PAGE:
I saw various headlines yesterday and today discussing United States Department of Agriculture Georgia official who has gotten into some hot water over some racial comments. I wasn't quite interested in the news story but then I noticed the mention of Andrew Breitbart and I was intrigued. The first article I loaded up was from The Atlanta Journal Constitution, written by Marcus K. Garner and Christian Boone.
Apparently, from what I gather, a USDA Georiga official, Shirley Sherrod, had given a speech for the NAACP where she had recalled an event over twenty years ago where she made the decision to not help some farmers based on their race. If you were Andrew Breitbart or Fox News, the story ended there, but as the AJC article points out, Andrew Breitbart's website misrepresented the speech, cutting it up to only depict her negative statements.
What did Breitbart & Co. leave out?
The part where Sherrod explains the lesson she learned from her youthful indiscretions.
In the video, Sherrod told the crowd at the NAACP banquet in Douglas, Ga., that she didn't do everything she could to help a white farmer whom she said was condescending when he came to her for aid.Now I would like to ask: "Who is race-baiting here - Andrew Breitbart or The NAACP?"
"What he didn't know while he was taking all that time trying to show me he was superior to me was, I was trying to decide just how much help I was going to give him," Sherrod said on the video, recorded "I was struggling with the fact that so many black people had lost their farmland, and here I was faced with having to help a white person save their land. So I didn't give him the full force of what I could do. I did enough."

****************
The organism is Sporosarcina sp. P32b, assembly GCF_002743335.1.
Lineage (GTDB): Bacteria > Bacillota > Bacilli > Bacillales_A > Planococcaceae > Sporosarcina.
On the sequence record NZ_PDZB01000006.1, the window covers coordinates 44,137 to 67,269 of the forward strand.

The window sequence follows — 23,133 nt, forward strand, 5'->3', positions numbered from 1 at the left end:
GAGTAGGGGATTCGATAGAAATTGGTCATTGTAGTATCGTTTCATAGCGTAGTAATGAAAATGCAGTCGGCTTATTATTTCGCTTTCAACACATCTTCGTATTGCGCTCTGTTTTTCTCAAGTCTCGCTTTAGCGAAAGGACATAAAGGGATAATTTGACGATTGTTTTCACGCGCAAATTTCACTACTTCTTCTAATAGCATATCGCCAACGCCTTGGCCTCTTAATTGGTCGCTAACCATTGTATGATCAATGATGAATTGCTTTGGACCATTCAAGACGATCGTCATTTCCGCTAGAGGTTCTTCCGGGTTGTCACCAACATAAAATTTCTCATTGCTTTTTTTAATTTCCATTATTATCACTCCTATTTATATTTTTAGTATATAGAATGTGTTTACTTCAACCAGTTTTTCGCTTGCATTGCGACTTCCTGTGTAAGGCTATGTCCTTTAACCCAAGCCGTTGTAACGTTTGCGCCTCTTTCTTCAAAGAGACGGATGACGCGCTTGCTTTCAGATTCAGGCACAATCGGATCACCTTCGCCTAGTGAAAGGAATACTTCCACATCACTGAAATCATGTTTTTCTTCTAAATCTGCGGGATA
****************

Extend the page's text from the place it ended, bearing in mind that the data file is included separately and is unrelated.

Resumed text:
Sherrod, in her first interview after the clip surfaced, told The Atlanta Journal Constitution the video was selectively edited.
While she soon admitted as she told her story that she referred the Spooners to a white lawyer so "his own kind would help him," she followed that admission with a revelation that was omitted from the two-minute, 36-second excerpt of the speech posted by Breitbart's group.
Sherrod told the crowd that she discovered the white lawyer she had referred the Spooners to took their money for six months, but did nothing to help them.
"This lawyer told them, ‘ya'll are getting old ... why don't you just let go of the farm,'" she said. "I could not believe he said that to them."
Sherrod said she'd learned her lesson.
You can watch the full un-edited video here.
Oh yeah, it is also interesting to note that those white farmers Sherrod referenced in her speech are actually her friends and they seem to support her - not the Breitbart narrative, although the folks at Big Government claim it was never about Sherrod but about the reaction of the audience.
Update - After visiting conservative activist John Smithson's website, I had noticed that he too covered the Shirley Sherrod story, giving nine points as to what we have learned in the 24 hours since the story broke. What Smithson does is just continue on the now debunked smear propagated by Andrew Breitbart.